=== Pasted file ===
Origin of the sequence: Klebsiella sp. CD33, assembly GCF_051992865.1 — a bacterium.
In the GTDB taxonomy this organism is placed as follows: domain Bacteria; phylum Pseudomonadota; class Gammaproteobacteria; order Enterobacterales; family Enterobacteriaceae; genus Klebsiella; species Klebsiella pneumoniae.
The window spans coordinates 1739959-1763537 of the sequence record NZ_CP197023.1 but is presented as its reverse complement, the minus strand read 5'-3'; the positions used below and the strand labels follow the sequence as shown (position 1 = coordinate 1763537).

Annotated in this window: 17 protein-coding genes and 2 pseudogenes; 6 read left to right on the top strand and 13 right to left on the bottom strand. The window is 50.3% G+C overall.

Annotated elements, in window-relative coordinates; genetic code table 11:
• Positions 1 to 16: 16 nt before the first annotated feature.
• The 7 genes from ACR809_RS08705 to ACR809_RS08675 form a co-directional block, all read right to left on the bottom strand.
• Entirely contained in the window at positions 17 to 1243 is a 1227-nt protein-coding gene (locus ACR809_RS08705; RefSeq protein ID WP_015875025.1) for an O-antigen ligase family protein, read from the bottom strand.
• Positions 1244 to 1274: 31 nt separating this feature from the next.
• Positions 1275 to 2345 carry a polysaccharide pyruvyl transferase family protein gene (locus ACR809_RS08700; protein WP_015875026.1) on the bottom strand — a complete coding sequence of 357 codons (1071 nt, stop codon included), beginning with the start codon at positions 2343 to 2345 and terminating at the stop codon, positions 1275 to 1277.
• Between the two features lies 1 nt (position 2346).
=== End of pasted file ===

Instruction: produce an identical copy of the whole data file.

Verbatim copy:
Origin of the sequence: Klebsiella sp. CD33, assembly GCF_051992865.1 — a bacterium.
In the GTDB taxonomy this organism is placed as follows: domain Bacteria; phylum Pseudomonadota; class Gammaproteobacteria; order Enterobacterales; family Enterobacteriaceae; genus Klebsiella; species Klebsiella pneumoniae.
The window spans coordinates 1739959-1763537 of the sequence record NZ_CP197023.1 but is presented as its reverse complement, the minus strand read 5'-3'; the positions used below and the strand labels follow the sequence as shown (position 1 = coordinate 1763537).

Annotated in this window: 17 protein-coding genes and 2 pseudogenes; 6 read left to right on the top strand and 13 right to left on the bottom strand. The window is 50.3% G+C overall.

Annotated elements, in window-relative coordinates; genetic code table 11:
• Positions 1 to 16: 16 nt before the first annotated feature.
• The 7 genes from ACR809_RS08705 to ACR809_RS08675 form a co-directional block, all read right to left on the bottom strand.
• Entirely contained in the window at positions 17 to 1243 is a 1227-nt protein-coding gene (locus ACR809_RS08705; RefSeq protein ID WP_015875025.1) for an O-antigen ligase family protein, read from the bottom strand.
• Positions 1244 to 1274: 31 nt separating this feature from the next.
• Positions 1275 to 2345 carry a polysaccharide pyruvyl transferase family protein gene (locus ACR809_RS08700; protein WP_015875026.1) on the bottom strand — a complete coding sequence of 357 codons (1071 nt, stop codon included), beginning with the start codon at positions 2343 to 2345 and terminating at the stop codon, positions 1275 to 1277.
• Between the two features lies 1 nt (position 2346).